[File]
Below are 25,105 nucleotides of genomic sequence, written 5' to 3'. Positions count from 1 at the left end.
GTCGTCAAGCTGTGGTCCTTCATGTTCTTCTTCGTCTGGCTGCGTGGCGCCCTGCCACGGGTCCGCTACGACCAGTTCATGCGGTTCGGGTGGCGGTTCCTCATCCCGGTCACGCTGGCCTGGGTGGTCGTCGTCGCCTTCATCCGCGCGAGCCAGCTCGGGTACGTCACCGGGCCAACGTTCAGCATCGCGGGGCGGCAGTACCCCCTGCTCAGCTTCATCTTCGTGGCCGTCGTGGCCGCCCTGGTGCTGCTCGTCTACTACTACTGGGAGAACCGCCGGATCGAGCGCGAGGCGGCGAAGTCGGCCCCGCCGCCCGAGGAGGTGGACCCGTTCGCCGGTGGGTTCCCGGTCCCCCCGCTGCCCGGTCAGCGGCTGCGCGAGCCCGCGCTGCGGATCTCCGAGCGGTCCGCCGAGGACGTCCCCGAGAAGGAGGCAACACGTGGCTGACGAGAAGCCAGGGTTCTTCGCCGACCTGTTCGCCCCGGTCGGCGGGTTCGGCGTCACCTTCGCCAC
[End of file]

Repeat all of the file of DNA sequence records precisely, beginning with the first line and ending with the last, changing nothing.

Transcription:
Below are 25,105 nucleotides of genomic sequence, written 5' to 3'. Positions count from 1 at the left end.
GTCGTCAAGCTGTGGTCCTTCATGTTCTTCTTCGTCTGGCTGCGTGGCGCCCTGCCACGGGTCCGCTACGACCAGTTCATGCGGTTCGGGTGGCGGTTCCTCATCCCGGTCACGCTGGCCTGGGTGGTCGTCGTCGCCTTCATCCGCGCGAGCCAGCTCGGGTACGTCACCGGGCCAACGTTCAGCATCGCGGGGCGGCAGTACCCCCTGCTCAGCTTCATCTTCGTGGCCGTCGTGGCCGCCCTGGTGCTGCTCGTCTACTACTACTGGGAGAACCGCCGGATCGAGCGCGAGGCGGCGAAGTCGGCCCCGCCGCCCGAGGAGGTGGACCCGTTCGCCGGTGGGTTCCCGGTCCCCCCGCTGCCCGGTCAGCGGCTGCGCGAGCCCGCGCTGCGGATCTCCGAGCGGTCCGCCGAGGACGTCCCCGAGAAGGAGGCAACACGTGGCTGACGAGAAGCCAGGGTTCTTCGCCGACCTGTTCGCCCCGGTCGGCGGGTTCGGCGTCACCTTCGCCAC